Published: 08/08/2023

By Jamie Hansen, Global Health Communications Manager

The changing climate is dramatically altering the landscape of mosquito-borne diseases. Warmer temperatures, changes in rainfall, and human activity are enabling their spread to new places often unprepared to deal with them.

“Often people think that all mosquitoes are the same, or that all mosquitoes can transmit the same diseases, but in fact mosquitoes differ in their ecologies and their ability to transmit different pathogens, resulting in differences in how we prevent and mitigate disease transmission,” said Erin Mordecai, associate professor of biology in the School of Humanities and Sciences.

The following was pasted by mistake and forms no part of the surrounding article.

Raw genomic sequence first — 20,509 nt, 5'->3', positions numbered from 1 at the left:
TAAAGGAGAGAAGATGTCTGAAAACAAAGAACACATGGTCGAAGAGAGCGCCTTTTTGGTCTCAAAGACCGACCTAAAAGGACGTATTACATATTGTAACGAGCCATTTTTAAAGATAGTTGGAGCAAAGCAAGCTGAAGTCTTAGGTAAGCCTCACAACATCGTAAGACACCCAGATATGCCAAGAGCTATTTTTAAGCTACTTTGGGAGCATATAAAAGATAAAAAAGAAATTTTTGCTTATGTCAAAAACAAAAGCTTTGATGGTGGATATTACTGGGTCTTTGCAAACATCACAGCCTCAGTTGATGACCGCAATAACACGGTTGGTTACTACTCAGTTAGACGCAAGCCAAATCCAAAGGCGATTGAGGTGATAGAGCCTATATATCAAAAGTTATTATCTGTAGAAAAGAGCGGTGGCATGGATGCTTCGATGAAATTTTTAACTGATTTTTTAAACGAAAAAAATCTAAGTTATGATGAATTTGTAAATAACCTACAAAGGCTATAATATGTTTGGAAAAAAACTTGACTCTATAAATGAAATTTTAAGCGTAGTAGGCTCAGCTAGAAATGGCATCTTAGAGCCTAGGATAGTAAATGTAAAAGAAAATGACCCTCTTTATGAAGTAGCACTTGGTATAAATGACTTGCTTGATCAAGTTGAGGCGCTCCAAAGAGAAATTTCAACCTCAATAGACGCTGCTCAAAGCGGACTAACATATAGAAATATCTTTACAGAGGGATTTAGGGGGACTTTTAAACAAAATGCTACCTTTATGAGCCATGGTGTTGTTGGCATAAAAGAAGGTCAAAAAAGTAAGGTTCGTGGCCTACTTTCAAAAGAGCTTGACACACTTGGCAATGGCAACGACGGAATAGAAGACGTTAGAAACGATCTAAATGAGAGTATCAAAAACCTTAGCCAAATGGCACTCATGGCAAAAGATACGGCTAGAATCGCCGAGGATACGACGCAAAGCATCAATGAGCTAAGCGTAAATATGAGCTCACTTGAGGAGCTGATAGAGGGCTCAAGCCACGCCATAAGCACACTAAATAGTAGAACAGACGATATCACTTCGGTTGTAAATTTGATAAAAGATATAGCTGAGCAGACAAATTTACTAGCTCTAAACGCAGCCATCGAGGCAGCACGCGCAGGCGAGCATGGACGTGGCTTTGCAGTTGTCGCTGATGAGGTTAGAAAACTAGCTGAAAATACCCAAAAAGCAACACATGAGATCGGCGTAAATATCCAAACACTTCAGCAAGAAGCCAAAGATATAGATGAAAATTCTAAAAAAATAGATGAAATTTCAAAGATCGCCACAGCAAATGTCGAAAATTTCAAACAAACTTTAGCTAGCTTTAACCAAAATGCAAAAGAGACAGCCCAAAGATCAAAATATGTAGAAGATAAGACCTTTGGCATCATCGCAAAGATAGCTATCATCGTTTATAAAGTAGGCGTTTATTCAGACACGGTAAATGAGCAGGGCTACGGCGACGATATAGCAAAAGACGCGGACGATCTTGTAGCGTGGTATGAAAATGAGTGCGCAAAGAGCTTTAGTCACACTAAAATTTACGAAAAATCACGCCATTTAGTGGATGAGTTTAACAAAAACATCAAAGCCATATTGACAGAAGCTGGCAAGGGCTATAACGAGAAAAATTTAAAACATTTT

Mordecai joined Desiree LaBeaud, professor of pediatrics at Stanford Medicine, Joelle Rosser, an infectious disease instructor, and Eloise Skinner, a senior scientist in the Mordecai Lab, to speak with the Stanford Center for Innovation in Global Health about how the burden of mosquito-borne disease is shifting, and how communities can prepare.

Read the full story at Stanford News Service.

 (Image credit: James Gathany/CDC)